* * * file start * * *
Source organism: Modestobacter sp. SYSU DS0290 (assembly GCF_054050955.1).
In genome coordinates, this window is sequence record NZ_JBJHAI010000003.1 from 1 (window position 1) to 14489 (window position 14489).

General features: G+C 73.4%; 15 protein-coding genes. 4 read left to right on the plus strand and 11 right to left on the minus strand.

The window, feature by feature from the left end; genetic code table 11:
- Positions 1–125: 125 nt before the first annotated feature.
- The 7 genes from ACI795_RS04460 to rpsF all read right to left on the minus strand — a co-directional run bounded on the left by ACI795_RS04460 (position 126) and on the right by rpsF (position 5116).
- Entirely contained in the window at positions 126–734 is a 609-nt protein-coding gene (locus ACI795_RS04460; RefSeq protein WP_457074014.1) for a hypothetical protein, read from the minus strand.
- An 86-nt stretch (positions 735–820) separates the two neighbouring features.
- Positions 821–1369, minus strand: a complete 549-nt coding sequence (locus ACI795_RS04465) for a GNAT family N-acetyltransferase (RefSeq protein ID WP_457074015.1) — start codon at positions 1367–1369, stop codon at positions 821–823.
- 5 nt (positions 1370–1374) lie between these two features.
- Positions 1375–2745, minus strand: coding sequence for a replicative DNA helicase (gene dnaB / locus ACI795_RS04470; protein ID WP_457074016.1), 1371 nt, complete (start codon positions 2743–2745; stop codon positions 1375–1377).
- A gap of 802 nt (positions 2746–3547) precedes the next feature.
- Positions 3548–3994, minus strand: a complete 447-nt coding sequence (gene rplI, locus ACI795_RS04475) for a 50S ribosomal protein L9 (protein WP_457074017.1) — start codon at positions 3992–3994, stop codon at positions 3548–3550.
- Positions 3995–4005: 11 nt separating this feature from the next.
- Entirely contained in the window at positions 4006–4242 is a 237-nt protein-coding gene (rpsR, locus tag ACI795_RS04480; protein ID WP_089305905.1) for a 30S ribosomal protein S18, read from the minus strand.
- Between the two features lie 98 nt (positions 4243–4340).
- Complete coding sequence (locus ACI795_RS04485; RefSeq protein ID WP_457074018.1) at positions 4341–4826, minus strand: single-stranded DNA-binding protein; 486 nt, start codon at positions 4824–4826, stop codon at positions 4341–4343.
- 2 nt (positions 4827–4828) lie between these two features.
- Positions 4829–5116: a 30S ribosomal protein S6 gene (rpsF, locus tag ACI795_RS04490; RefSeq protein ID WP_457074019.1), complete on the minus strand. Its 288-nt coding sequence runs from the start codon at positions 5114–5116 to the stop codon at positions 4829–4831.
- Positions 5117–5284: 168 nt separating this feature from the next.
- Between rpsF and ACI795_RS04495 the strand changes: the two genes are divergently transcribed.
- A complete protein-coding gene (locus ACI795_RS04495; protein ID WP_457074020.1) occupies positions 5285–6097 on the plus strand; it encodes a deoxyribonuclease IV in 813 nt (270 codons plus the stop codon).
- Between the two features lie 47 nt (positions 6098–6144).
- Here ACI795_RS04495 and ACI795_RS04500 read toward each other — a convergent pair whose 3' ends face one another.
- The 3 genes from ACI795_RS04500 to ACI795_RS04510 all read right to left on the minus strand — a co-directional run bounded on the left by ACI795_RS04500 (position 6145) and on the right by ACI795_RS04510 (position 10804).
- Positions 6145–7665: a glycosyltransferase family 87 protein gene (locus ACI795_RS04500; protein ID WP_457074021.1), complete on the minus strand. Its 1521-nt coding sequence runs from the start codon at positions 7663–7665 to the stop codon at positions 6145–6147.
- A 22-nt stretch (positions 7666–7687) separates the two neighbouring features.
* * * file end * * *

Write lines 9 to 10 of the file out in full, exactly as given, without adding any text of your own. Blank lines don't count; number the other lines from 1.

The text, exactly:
- Positions 821–1369, minus strand: a complete 549-nt coding sequence (locus ACI795_RS04465) for a GNAT family N-acetyltransferase (RefSeq protein ID WP_457074015.1) — start codon at positions 1367–1369, stop codon at positions 821–823.
- 5 nt (positions 1370–1374) lie between these two features.